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Undivided roads ‘deadly at 100km/h’

Head on: Centre white line is no saviour at speed, says police crash investigator.

Police crash investigator calls for ‘survivable’ 80km/h limit on undivided roads

General News logo29 Mar 2010


A LEADING Victoria Police road crash investigator has called for the abolition of 100km/h limits on undivided roads.

Speaking at the Society of Automotive Engineers Australasia Change by Design forum in Melbourne last week, Victoria Police collision reconstruction team leader Peter Bellion said cars travelling at 100km/h in opposite directions with less than a car’s length between them were a recipe for disaster.

He said advances in vehicle design meant the chances of surviving an 80km/h impact had improved greatly, but the forces of an impact at faster speeds meant survival was unlikely due to ‘complete structural disintegration’.

“Even with the most sophisticated car, we can’t survive that (above 80km/h), and yet we still have undivided roads with 100km/h limits and a white line separating you from the oncoming traffic,” he said.

“At the weekend a driver was adjusting the radio and all of a sudden (they go) into the oncoming traffic and we have a fatal outcome, just like that.”

Sen-Sgt Bellion said there should be more margin for error.

“Why do we still have 100km/h limits when someone makes the slightest mistake somebody is going to pay for it with their lives.”

He said multiple fatalities on such roads were far too common and suggested that reducing the speed limit to 80km/h, or building more divided roads, would give drivers a far better chance of survival.

 center imageSen-Sgt Bellion also used his presentation to highlight the role of new technology in reducing road fatalities and injuries.

He said electronic stability control (ESC) had saved many lives.

“We have still gone to crashes where they have had ESC, but instead of the vehicle going sideways into the pole or a tree at an impact speed 30km/h impact, which is enough to be fatal, the car is going front-on into a pole or tree (more slowly), and in a modern car you can survive that up to 80km/h or so,” he said.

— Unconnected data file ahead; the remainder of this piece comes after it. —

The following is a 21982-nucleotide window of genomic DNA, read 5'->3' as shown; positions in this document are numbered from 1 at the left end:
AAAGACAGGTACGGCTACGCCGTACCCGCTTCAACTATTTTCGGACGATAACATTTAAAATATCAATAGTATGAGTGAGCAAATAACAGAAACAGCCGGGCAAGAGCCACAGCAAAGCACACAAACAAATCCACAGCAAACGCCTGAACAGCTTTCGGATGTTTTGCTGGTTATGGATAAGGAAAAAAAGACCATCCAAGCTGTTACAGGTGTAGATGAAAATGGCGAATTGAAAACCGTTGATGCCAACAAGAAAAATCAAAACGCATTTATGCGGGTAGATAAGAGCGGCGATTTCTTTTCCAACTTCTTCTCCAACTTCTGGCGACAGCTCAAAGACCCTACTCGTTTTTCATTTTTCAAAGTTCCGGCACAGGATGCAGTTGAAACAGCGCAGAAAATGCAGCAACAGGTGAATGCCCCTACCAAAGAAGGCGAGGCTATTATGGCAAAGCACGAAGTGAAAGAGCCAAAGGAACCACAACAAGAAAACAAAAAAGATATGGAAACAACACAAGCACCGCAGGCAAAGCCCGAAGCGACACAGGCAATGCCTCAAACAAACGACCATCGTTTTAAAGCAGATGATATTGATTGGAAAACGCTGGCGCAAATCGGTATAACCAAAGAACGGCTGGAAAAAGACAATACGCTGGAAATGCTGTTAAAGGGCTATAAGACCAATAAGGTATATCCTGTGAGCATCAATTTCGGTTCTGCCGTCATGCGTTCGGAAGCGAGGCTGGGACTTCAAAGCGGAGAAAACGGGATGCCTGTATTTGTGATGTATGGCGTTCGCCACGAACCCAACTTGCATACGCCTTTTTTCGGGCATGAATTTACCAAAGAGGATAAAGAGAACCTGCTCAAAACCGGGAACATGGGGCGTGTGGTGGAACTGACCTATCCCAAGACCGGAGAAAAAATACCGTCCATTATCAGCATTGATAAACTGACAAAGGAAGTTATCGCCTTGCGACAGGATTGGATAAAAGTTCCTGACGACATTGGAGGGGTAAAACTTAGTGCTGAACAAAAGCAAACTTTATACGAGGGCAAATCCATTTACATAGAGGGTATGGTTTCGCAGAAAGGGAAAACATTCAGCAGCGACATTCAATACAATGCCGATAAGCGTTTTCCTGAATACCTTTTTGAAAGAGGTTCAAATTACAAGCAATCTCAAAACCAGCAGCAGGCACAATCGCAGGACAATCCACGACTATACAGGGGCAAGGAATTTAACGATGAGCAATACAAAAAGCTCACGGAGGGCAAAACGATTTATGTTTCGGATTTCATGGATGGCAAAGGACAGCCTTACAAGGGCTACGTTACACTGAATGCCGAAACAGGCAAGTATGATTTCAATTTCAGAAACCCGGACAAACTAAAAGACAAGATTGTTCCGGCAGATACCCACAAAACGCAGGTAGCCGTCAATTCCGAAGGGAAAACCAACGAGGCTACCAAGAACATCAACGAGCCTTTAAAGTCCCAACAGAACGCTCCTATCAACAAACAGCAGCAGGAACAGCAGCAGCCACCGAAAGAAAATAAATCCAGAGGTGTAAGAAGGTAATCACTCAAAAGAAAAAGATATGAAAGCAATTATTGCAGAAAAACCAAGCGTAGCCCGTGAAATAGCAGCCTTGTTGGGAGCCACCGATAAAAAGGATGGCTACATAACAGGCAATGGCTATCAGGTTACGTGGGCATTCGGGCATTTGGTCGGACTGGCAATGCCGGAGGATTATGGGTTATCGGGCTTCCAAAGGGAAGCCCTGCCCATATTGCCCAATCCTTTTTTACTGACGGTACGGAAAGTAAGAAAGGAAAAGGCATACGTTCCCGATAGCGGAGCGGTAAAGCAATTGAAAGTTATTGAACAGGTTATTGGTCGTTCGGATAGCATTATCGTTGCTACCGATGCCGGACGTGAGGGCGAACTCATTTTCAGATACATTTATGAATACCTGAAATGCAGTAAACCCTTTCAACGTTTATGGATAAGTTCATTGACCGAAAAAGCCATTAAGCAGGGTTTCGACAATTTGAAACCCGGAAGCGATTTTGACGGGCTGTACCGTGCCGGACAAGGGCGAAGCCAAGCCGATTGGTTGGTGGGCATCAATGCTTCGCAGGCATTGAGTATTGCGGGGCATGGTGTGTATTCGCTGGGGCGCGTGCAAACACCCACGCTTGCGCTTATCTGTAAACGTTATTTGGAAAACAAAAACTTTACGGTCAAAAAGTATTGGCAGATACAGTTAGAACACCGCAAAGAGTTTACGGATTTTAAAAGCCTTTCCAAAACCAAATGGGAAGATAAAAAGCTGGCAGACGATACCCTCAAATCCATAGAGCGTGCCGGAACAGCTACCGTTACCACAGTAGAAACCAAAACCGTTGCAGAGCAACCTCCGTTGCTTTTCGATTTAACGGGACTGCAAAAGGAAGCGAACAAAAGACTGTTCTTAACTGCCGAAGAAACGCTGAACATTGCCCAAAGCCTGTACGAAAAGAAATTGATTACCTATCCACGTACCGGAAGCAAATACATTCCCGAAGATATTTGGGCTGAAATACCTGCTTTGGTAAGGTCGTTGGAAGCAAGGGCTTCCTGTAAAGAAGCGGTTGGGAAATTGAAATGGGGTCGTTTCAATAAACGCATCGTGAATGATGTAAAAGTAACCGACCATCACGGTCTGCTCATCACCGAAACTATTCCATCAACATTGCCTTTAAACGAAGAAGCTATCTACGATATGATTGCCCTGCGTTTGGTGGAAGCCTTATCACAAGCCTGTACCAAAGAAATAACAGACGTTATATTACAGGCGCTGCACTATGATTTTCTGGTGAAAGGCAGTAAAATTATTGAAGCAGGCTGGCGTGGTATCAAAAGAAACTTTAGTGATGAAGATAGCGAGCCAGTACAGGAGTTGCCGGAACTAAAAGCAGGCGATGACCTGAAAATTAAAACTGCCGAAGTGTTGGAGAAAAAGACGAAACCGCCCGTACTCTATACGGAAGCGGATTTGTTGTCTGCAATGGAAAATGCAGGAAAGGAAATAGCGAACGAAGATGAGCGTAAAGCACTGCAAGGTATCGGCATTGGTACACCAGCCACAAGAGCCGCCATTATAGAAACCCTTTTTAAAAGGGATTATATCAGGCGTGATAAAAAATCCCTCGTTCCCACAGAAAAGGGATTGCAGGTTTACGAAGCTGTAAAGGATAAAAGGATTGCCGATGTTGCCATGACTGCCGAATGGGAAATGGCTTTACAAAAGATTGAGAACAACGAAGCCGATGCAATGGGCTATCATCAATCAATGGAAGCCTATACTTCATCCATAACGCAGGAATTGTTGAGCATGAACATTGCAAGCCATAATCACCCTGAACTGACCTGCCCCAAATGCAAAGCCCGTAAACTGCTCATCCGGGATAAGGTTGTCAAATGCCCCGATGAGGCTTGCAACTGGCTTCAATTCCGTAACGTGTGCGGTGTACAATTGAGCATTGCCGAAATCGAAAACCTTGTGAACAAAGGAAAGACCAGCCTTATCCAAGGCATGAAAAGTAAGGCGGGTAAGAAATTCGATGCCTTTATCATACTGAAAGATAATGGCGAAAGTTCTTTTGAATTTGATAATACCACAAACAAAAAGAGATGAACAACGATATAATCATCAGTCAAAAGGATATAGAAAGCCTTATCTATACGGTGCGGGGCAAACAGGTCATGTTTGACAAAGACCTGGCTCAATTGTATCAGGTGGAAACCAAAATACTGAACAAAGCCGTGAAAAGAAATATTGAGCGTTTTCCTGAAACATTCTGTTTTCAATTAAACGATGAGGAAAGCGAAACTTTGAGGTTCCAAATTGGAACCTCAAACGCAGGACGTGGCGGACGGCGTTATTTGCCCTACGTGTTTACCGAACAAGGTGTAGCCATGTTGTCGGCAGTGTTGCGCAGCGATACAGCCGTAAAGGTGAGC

Sen-Sgt Bellion said about 30 per cent of crashes attended by police would involve an incident that would trigger an ESC system.

He said the technology was a life saver, but said drivers should be trained to make the most of it.

“They (ESC systems) are making a difference, but it also comes down to driver training and how to steer away from hazards, not just letting it go completely,” he said.

Airbags were also saving lives, said Sen-Sgt Bellion.

“That has definitely reduced road trauma in this state. I have found that the frontal airbags, the delta of the speed change during a fatal crash, before airbags was typically about 60km/h, so if someone hit at 60km/h that was it, but now that is going up to about 80km/h,” he said.

He said side airbags appeared to be helping, with occupants more likely to survive a side impact at 40km/h an hour with side airbags while a 30km/h crash would likely kill occupants of a car without side airbags.

Even so, he said crashes at intersections were still particularly dangerous.

Sen-Sgt Bellion said speed cameras also saved lives.

“From my point of view, being an engineer and seeing the introduction of the program, the road safety cameras have saved thousands of lives and reduced trauma considerably,” he said.

“There are a certain groups that will have a whinge and take you to court. There are some stumbling blocks sometimes when things aren’t quite right, but generally the program works quite well.”

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